Poll: No Blame if Court Nixes Health Care Law

The United States Supreme Court in Washington is seen Saturday, March 24, 2012, two days before the court will begin hearing arguments on the constitutionality of President Barack Obama's health care overhaul, the Patient Protection and Affordable Care Act, derisively labeled "Obamacare" by its opponents. (AP Photo/Haraz N. Ghanbari)  
National Journal
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Margot Sanger Katz
June 5, 2012, 5:40 p.m.

Even though Pres­id­ent Obama fought for pas­sage of the land­mark 2010 health care law, very small minor­it­ies say their at­ti­tudes about him would change one way or the oth­er should the Su­preme Court strike down the law that is so of­ten re­ferred to as “Obama­care.”

Two-thirds of those sur­veyed in a new pub­lic-opin­ion poll said that their re­spect for Obama would be un­changed if the Su­preme Court struck down his sig­na­ture le­gis­lat­ive achieve­ment. Four­teen per­cent said they would re­spect Obama more un­der such a scen­ario, while 15 per­cent said they would re­spect him less.

That trend was con­sist­ent across the polit­ic­al spec­trum — sim­il­ar pro­por­tions of Re­pub­lic­ans, Demo­crats, and in­de­pend­ents said they would be un­moved, des­pite the pun­dits’ spec­u­la­tion that a Court de­cision de­clar­ing the Af­ford­able Care Act un­con­sti­tu­tion­al in part or in its en­tirety might al­ter pub­lic opin­ion to­ward the pres­id­ent. The non­plussed at­ti­tude also held across nearly all age, in­come, re­gion­al, and ra­cial cat­egor­ies, with at least 60 per­cent of each sur­veyed group say­ing that the rul­ing would have no im­pact on their view of the pres­id­ent.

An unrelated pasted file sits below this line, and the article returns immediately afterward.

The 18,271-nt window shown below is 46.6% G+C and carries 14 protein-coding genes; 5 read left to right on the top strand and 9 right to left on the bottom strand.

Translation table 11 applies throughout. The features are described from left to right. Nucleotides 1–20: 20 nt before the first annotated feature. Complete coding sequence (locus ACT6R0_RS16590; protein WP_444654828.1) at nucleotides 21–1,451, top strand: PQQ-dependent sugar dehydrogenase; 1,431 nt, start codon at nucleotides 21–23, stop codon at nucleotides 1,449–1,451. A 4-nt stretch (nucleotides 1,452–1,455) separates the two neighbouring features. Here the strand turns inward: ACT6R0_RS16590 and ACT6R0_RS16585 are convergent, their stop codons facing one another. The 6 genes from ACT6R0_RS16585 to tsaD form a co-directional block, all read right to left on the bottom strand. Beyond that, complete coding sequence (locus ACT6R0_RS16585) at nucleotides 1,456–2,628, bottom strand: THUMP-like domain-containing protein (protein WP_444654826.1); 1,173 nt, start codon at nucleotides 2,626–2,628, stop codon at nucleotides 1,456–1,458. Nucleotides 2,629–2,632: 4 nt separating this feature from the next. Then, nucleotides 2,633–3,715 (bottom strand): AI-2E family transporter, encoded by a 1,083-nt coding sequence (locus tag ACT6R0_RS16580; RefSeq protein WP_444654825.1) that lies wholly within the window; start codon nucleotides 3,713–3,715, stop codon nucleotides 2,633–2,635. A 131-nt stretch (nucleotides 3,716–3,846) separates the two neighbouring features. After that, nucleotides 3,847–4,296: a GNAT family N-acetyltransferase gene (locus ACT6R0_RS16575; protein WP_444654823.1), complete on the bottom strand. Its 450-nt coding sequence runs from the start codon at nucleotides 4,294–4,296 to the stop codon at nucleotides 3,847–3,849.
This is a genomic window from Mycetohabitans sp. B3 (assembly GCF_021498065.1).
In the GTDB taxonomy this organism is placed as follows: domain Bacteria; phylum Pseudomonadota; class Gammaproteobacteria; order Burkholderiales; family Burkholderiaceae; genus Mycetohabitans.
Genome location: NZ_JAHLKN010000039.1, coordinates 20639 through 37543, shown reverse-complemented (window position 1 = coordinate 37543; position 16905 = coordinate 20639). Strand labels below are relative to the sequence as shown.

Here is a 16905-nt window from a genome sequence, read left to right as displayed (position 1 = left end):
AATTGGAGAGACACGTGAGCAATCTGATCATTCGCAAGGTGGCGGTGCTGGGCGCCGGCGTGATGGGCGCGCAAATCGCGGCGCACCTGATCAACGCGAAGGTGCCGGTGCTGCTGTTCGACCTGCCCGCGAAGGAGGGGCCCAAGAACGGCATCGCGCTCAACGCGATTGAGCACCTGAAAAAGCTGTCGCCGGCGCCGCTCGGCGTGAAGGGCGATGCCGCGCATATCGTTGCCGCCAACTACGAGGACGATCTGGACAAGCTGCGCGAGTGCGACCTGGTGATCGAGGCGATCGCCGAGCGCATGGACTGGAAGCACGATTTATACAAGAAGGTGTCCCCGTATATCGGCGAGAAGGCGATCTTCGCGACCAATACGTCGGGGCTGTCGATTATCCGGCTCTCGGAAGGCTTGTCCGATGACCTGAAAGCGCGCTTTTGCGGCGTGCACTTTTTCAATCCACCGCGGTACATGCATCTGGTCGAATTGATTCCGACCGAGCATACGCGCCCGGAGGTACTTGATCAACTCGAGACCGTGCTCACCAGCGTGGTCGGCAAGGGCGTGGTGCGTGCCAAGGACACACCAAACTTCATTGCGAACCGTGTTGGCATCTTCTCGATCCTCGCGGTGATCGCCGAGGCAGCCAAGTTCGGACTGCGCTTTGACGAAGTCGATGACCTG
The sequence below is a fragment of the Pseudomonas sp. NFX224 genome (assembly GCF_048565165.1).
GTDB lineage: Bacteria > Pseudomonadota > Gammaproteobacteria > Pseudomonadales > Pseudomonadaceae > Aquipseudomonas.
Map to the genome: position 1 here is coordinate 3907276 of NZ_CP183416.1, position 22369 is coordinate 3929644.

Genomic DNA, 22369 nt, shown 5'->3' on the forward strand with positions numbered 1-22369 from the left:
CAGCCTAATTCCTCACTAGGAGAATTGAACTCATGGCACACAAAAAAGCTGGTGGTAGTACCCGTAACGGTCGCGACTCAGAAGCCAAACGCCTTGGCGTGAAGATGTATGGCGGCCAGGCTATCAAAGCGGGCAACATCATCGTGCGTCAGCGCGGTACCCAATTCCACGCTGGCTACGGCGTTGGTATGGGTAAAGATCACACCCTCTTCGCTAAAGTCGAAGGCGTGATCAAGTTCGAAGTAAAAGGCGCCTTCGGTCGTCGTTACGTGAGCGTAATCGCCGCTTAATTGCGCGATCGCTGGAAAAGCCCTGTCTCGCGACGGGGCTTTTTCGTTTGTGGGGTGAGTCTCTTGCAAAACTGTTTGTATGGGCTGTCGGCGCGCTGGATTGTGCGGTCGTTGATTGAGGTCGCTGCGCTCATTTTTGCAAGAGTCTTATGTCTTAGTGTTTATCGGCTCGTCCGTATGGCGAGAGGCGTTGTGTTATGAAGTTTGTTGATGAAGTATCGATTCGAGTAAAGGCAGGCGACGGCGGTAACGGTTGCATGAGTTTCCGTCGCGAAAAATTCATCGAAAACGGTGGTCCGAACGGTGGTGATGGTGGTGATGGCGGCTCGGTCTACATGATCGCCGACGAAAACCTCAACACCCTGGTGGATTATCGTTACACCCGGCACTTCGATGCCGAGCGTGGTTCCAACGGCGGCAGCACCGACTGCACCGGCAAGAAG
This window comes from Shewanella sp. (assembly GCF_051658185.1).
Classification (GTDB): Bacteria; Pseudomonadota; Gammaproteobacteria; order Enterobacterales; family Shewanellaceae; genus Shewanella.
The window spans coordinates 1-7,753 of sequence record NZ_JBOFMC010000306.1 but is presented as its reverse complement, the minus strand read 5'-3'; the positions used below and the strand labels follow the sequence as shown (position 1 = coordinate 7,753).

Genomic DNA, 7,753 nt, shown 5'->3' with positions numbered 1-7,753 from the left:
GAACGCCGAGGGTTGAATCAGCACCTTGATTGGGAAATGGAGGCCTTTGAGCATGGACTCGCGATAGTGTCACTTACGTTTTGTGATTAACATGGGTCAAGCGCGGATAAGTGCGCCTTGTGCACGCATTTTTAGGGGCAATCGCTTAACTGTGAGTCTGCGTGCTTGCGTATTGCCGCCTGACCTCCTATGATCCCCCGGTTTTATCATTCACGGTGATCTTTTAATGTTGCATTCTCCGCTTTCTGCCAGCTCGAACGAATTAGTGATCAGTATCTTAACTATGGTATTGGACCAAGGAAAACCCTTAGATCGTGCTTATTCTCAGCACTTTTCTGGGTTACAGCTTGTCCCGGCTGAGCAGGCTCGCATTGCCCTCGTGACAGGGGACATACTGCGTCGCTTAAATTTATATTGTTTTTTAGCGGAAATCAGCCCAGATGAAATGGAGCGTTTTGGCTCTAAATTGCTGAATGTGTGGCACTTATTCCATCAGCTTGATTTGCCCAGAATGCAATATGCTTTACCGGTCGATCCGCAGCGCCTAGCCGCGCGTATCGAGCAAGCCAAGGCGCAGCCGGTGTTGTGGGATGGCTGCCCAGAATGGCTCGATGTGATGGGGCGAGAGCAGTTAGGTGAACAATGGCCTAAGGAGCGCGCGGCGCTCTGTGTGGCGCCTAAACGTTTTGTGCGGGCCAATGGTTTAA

The res­ults ap­pear in the latest edi­tion of the United Tech­no­lo­gies/Na­tion­al Journ­al Con­gres­sion­al Con­nec­tion Poll.

When it comes to Con­gress and the courts, however, such a rul­ing could shift pub­lic opin­ion, the sur­vey sug­gests. More than half of those sur­veyed said that the de­cision would in­flu­ence their view of the Su­preme Court one way or an­oth­er, with 22 per­cent say­ing a de­cision over­turn­ing the law would in­crease their re­spect for the Court and 29 say­ing it would cause their re­spect to de­crease. Forty-four per­cent said their view of Con­gress would change, with 31 per­cent of those sur­veyed say­ing it would cause them to re­spect the le­gis­lat­ive branch less. (Al­though Amer­ic­ans’ ap­prov­al of Con­gress is already at rock bot­tom, it ap­par­ently could go lower.)